Germany’s first LNG terminal starts operations

Germany’s first liquefied natural gas (LNG) terminal has started operations, a day ahead of schedule, according to the country’s largest gas importer Uniper.

A tanker loaded with around 165,000 cubic meters of LNG has already docked at the new terminal days before, reports Xinhua news agency.

The LNG was “enough to supply around 50,000 households for a year”, according to the government, which had chartered the tanker.

On December 17, the LNG terminal at Wilhelmshaven was officially opened by Chancellor Olaf Scholz.

This is “just the beginning,” he said.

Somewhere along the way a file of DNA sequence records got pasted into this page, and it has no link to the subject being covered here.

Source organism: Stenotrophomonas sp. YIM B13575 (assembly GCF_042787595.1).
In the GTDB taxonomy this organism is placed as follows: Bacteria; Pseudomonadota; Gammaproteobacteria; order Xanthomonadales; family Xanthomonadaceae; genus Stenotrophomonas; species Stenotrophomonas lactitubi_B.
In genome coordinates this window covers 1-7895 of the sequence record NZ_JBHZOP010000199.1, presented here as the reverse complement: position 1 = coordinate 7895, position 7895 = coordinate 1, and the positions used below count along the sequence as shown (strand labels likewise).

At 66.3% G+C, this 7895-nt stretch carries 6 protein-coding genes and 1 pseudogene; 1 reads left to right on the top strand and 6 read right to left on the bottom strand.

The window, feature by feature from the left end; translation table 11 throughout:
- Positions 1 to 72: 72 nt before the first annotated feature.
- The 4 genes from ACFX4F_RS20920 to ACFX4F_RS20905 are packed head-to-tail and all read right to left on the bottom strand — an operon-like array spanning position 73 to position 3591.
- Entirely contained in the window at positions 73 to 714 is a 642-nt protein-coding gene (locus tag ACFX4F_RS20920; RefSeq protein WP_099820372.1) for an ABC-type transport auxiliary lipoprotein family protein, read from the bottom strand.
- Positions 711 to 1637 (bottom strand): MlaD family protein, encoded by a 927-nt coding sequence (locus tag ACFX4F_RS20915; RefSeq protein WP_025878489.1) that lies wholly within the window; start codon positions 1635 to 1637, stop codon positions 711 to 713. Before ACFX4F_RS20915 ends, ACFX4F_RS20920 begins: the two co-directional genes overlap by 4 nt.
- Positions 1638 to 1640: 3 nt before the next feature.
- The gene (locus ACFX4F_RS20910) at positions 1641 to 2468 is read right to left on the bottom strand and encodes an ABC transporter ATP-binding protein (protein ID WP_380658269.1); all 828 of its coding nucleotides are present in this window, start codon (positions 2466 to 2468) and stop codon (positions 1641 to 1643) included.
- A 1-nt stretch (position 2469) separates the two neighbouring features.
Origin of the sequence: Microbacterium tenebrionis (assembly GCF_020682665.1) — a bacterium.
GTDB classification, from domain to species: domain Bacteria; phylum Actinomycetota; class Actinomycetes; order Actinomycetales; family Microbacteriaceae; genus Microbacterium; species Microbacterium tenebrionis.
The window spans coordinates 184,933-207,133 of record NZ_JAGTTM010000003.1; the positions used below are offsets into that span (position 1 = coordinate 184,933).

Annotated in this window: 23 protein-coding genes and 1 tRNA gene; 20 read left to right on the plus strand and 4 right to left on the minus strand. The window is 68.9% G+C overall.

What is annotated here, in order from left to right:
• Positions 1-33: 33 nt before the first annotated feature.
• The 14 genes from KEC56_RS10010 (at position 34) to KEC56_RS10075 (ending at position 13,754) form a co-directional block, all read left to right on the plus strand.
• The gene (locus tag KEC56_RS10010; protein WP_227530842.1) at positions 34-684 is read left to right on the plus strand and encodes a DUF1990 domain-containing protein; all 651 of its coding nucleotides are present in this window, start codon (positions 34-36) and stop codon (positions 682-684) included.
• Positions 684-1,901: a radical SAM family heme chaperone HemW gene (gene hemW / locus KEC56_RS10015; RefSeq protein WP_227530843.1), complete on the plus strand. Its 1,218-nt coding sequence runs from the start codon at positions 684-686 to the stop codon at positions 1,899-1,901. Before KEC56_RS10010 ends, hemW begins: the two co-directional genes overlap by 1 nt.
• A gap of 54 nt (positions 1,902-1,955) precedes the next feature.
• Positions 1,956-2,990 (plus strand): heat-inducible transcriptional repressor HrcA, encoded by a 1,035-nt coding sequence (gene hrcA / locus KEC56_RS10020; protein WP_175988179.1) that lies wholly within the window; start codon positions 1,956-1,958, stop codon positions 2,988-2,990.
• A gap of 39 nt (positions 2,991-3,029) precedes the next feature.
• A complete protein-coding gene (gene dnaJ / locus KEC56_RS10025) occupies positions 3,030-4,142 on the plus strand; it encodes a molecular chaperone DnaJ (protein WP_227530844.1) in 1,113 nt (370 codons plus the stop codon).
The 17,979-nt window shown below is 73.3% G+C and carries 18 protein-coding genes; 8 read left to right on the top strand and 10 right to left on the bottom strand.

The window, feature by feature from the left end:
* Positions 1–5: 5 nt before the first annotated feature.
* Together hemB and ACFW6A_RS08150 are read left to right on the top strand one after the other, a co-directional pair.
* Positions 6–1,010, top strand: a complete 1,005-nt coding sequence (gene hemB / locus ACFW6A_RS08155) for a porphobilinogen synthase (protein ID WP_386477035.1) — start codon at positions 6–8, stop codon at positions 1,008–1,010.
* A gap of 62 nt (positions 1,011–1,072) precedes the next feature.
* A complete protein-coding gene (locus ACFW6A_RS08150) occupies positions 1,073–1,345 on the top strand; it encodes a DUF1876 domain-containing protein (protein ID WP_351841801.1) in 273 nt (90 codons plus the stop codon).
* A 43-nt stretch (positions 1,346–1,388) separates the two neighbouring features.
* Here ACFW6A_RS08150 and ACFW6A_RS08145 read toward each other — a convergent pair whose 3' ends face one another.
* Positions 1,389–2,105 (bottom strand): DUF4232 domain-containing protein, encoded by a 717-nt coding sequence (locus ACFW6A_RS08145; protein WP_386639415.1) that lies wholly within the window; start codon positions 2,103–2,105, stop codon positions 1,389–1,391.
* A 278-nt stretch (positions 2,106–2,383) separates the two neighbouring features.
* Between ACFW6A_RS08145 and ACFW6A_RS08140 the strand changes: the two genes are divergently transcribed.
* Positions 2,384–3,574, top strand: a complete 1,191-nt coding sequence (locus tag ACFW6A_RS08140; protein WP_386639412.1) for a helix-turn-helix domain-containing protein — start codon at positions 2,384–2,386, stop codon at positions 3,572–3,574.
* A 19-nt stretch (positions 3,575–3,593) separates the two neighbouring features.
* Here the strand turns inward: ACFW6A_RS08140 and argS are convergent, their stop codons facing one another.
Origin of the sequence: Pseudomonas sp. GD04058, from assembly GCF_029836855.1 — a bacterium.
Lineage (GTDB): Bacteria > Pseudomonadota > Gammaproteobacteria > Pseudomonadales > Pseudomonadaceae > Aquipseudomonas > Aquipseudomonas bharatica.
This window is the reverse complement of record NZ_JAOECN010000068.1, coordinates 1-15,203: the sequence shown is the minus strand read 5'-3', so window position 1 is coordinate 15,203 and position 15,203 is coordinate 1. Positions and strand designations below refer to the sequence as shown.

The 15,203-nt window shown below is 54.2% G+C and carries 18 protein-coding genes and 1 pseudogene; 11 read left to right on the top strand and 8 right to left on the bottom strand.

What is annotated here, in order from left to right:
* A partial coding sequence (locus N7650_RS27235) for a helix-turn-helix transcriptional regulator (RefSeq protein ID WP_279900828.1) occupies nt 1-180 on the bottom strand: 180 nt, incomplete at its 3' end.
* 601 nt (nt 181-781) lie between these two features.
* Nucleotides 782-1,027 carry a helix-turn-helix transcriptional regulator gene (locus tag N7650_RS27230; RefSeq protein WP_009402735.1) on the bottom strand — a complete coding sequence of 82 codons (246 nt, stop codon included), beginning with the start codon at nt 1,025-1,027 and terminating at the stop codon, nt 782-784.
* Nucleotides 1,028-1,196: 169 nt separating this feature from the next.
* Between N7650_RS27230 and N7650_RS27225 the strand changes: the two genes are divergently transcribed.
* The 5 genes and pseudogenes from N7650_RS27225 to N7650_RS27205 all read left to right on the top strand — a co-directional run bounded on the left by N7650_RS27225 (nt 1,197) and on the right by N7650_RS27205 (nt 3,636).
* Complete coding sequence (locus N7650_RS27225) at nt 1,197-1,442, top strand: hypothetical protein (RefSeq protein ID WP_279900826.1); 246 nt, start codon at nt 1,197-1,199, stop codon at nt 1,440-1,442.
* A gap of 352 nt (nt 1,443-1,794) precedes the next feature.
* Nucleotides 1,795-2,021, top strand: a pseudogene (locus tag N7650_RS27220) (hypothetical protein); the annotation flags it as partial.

Further terminals for the import of LNG on the country’s North Sea and Baltic Sea coasts are to follow in the coming weeks and months.

“The plan is to have an import capacity of over 30 billion cubic meters of gas by the end of 2024, which is more than half the volume of gas that flowed through the pipelines from Russia to Germany last year,” according to the German government.

The LNG terminals are part of an extensive effort to secure Germany’s supply amid the energy crisis.

Measures include the temporary return to coal-fired power plants as gas storage facilities were filled up to full capacity before the winter.

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